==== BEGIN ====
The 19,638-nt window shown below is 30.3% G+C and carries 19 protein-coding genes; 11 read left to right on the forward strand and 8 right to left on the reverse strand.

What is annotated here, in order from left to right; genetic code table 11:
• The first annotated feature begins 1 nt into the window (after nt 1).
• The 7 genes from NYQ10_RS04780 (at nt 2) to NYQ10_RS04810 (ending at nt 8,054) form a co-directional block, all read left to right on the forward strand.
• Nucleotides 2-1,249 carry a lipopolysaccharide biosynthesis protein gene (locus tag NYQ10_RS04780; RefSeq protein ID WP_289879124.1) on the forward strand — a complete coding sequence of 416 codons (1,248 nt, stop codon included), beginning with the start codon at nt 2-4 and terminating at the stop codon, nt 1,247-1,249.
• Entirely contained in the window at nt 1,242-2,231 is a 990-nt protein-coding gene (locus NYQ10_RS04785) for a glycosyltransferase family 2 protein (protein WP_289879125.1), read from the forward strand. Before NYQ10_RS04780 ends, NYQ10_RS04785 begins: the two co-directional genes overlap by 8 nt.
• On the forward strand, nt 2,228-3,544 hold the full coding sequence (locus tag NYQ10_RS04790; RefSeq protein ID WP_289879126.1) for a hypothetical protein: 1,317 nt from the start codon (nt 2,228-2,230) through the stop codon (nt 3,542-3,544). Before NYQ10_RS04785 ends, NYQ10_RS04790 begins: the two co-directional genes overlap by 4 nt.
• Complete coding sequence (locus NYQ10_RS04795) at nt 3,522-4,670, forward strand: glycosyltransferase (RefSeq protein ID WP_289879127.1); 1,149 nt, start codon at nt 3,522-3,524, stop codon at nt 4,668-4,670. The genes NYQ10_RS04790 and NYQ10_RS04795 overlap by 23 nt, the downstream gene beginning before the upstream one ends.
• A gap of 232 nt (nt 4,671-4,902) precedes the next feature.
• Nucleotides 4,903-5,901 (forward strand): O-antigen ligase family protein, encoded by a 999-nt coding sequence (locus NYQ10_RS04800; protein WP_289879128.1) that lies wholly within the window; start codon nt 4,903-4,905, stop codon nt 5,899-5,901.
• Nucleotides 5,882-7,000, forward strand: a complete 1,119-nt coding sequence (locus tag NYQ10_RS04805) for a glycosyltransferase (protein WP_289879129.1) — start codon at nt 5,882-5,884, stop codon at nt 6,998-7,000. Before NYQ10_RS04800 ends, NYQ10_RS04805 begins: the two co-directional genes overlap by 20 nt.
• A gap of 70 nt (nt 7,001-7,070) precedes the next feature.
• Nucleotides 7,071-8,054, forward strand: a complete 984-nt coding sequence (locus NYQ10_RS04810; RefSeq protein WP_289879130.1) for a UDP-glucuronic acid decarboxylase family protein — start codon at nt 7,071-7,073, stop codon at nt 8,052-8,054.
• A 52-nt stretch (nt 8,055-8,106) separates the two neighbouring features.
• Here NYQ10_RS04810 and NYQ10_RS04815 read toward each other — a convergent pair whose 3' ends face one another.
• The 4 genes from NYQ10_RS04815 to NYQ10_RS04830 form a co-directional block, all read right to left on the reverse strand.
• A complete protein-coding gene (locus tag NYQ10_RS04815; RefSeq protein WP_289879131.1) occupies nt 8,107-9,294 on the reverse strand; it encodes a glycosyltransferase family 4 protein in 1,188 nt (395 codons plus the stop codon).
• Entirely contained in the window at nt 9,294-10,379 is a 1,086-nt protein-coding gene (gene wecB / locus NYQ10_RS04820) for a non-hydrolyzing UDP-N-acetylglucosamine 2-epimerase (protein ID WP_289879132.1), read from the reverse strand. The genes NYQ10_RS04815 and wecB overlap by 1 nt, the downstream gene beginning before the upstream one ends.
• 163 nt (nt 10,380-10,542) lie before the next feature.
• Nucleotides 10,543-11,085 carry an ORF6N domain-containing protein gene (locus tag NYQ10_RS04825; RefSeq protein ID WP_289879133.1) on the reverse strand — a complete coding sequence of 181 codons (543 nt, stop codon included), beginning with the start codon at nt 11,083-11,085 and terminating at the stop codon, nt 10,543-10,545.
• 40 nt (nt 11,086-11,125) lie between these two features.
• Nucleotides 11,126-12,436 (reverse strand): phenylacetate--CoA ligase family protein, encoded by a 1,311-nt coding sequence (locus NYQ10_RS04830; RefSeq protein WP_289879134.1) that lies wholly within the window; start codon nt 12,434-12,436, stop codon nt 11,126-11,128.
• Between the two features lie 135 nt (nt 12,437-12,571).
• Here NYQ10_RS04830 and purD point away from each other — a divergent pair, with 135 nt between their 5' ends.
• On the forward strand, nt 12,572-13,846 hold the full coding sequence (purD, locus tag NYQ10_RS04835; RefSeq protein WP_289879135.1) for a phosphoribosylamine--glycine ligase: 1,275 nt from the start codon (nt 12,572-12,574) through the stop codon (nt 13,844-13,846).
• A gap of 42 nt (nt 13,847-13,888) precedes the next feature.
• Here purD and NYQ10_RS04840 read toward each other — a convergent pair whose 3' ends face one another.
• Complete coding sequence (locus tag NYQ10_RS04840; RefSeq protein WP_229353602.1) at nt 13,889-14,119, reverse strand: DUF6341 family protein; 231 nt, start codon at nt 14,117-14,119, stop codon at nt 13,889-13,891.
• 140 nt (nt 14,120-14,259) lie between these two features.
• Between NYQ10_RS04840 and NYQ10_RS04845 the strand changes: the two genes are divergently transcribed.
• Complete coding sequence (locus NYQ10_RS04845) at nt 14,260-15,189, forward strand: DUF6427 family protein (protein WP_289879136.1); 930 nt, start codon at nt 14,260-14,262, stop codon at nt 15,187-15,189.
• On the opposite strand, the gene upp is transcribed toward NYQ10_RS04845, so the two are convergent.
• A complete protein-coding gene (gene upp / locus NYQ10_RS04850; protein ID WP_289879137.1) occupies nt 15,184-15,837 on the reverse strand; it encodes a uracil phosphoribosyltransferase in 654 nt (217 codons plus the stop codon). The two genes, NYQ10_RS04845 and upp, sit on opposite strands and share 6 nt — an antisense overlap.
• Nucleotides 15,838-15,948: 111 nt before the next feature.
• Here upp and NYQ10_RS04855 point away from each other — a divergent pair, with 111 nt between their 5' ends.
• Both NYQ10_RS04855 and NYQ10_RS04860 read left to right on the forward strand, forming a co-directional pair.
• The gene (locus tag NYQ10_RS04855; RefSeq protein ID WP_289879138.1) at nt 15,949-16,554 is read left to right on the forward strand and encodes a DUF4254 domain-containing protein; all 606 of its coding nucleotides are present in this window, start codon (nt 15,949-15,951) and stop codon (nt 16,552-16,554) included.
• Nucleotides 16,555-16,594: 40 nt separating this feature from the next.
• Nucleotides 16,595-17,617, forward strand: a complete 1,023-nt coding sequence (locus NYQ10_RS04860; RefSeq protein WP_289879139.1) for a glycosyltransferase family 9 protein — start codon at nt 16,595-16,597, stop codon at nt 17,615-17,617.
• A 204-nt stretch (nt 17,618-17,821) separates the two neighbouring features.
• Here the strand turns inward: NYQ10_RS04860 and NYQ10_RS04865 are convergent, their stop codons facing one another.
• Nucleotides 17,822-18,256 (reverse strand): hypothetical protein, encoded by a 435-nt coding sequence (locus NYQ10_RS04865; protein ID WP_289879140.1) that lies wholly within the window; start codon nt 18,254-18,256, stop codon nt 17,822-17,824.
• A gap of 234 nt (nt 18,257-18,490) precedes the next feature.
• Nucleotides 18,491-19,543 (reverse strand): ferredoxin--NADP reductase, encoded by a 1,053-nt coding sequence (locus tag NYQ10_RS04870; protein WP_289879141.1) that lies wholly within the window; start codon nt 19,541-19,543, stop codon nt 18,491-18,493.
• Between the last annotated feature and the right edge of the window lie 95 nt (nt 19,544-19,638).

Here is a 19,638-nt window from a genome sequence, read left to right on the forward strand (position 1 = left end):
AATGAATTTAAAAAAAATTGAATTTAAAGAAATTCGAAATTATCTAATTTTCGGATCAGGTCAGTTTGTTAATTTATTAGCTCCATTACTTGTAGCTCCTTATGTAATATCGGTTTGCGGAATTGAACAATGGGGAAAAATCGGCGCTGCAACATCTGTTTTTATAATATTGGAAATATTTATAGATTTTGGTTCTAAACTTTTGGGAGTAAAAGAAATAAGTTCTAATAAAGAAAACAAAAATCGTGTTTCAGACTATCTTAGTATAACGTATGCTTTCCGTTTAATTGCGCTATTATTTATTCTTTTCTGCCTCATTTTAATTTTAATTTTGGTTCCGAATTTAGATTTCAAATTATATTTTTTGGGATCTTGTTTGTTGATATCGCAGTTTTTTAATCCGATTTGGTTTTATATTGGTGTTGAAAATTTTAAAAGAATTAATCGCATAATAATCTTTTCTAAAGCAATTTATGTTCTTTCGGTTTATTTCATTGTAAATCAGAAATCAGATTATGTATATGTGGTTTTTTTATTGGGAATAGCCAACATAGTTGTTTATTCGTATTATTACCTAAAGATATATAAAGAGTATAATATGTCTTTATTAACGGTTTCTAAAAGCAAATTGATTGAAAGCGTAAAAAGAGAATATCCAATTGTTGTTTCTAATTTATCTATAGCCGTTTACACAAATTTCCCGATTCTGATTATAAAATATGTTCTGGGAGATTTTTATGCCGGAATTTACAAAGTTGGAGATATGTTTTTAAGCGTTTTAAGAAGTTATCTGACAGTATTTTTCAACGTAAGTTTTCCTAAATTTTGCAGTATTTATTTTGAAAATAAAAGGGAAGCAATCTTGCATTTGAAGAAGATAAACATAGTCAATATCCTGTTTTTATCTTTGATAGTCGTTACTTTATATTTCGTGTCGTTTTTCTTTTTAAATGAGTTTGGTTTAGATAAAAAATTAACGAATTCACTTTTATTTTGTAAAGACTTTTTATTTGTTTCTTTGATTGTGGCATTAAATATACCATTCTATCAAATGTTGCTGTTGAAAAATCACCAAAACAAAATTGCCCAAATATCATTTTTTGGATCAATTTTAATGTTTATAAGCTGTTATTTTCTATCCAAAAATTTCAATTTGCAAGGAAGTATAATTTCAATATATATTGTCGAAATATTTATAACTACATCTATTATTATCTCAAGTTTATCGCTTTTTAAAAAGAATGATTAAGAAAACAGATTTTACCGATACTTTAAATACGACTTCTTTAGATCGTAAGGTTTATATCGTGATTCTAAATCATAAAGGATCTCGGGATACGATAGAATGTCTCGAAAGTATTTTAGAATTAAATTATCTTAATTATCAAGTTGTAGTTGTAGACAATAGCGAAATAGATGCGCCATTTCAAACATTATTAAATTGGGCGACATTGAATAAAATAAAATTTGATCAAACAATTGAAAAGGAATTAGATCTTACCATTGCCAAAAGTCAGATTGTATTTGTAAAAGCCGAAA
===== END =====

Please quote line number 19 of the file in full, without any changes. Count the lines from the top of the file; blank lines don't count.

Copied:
• 163 nt (nt 10,380-10,542) lie before the next feature.